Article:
Del Mar wants full public hearing before SONGS restart

DEL MAR — City Council adopted a resolution urging the Nuclear Regulatory Commission to require a public license amendment hearing before SONGS (San Onofre Nuclear Generating Station) is allowed to restart. 

The unanimous vote followed presentations from experts on both sides of the issue regarding the troubled generators at San Onofre plant.

Before making the decision at the Sept. 24 meeting, Mayor Carl Hilliard asked Mark Nelson, director of generation, planning and strategy for primary plant owner Southern California Edison, if his company would oppose such a resolution by Del Mar and other cities for a more complete and transparent hearing related to safety issues.

“I certainly don’t think it’s necessary,” Nelson said. “The NRC has laid out a path and we think that that path, along with our regulator, is appropriate.”

Hilliard said any governmental agency should take as much public input as is available to it and embrace the concept of public hearings.

“I’m not sure I understand the reluctance of Edison to endorse that suggestion,” he said.

“I think it’s really an issue of the NRC’s experience and what the regulator sees as reasonable,” Nelson said. “At this point we’ll follow the path of our regulator.”

Unit 2 at SONGS was taken offline Jan. 9 for a scheduled inspection. Unit 3 was shut down Jan. 31 after a small leak was discovered in one of its 19,454 steam generator tubes. The plant has yet to be restarted but Edison may soon submit a request to bring Unit 2 back online.

Daniel Hirsch, a lecturer on nuclear policy at the University of California Santa Cruz, explained that steam generator tubes are important to nuclear power plants because they provide the cooling necessary to avoid a meltdown, which can result in radioactivity being released into the environment.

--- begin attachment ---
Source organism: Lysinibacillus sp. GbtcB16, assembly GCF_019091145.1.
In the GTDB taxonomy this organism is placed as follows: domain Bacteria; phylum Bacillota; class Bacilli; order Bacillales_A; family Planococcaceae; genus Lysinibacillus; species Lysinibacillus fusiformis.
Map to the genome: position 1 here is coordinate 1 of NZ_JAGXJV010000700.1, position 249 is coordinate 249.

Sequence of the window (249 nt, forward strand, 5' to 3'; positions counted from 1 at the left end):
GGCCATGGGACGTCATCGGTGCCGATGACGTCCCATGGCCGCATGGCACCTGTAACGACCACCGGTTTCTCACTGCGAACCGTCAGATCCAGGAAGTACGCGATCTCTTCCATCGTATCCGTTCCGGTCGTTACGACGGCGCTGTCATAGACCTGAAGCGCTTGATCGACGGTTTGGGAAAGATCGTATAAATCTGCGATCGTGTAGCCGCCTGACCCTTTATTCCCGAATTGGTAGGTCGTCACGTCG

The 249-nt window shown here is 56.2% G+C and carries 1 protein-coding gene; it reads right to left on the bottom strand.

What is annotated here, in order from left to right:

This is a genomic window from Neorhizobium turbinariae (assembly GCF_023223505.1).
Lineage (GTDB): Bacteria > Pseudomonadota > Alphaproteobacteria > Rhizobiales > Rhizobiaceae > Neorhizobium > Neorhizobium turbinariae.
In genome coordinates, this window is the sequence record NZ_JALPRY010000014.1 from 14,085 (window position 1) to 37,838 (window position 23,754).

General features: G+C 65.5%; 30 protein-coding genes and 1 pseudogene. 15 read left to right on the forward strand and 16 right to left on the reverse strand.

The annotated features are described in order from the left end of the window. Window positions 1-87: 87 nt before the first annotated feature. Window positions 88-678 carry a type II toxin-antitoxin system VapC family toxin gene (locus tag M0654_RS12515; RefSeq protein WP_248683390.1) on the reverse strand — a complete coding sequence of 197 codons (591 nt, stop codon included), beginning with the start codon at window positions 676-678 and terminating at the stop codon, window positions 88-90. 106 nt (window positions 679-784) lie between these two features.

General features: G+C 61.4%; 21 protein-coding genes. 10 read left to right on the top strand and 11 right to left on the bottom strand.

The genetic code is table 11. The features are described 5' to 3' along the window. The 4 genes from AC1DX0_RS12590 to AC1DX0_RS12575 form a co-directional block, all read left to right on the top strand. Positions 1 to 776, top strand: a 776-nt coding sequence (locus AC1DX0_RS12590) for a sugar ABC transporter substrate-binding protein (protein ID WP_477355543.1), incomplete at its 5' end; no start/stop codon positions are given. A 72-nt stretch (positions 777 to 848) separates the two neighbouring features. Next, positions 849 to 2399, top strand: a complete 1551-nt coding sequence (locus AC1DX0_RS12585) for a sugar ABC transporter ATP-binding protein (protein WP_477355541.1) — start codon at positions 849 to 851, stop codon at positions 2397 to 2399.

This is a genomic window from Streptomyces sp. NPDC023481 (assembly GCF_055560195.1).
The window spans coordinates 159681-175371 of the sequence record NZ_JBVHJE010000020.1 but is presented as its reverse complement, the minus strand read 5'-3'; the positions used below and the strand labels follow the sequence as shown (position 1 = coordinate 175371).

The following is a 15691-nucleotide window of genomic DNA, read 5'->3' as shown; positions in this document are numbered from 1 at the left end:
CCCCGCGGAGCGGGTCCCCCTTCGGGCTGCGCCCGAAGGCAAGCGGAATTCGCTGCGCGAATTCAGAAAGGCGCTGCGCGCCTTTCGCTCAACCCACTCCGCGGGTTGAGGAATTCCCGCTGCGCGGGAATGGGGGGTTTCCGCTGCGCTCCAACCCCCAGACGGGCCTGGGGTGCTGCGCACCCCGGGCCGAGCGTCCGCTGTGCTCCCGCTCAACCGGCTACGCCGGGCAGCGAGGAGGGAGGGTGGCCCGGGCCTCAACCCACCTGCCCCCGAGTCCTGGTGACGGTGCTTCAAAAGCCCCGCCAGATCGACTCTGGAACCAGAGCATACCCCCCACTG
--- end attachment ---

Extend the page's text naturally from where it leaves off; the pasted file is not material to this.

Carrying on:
To transfer heat efficiently, the tubes must be thin. To prevent radioactivity from being released they also need to be strong, Hirsch said.

The original steam generators at SONGS began to fail after about 20 years, he said. Edison bought new ones from Mitsubishi Heavy Industries that had substantial design changes compared to the originals, Hirsch said.

Because of the differences, Edison should have been required to submit a license amendment request to the NRC, Hirsch said. But that would trigger a higher level of review and a possible request from the public for an evidentiary hearing.

So Edison told the NRC this was like a replacement, Hirsch said.

The SONGS tubes have anti-vibration bars and a series of support plates. Each provides a place where there can be rubbing, which can result in thinning, which can cause the tube to burst, Hirsch said.

Hirsch said there are four possible types of rubbing and all occurred at SONGS.

According to an Edison press release read by Hirsch, “The nature of wear is not unusual in new steam generators and is part of equipment settling in.”

Because the NRC didn’t have data to confirm that, Hirsch said he and his students went through every in-service inspection report for every new steam generator in the country that had run for two years, roughly the same period the new SONGS generators were in service.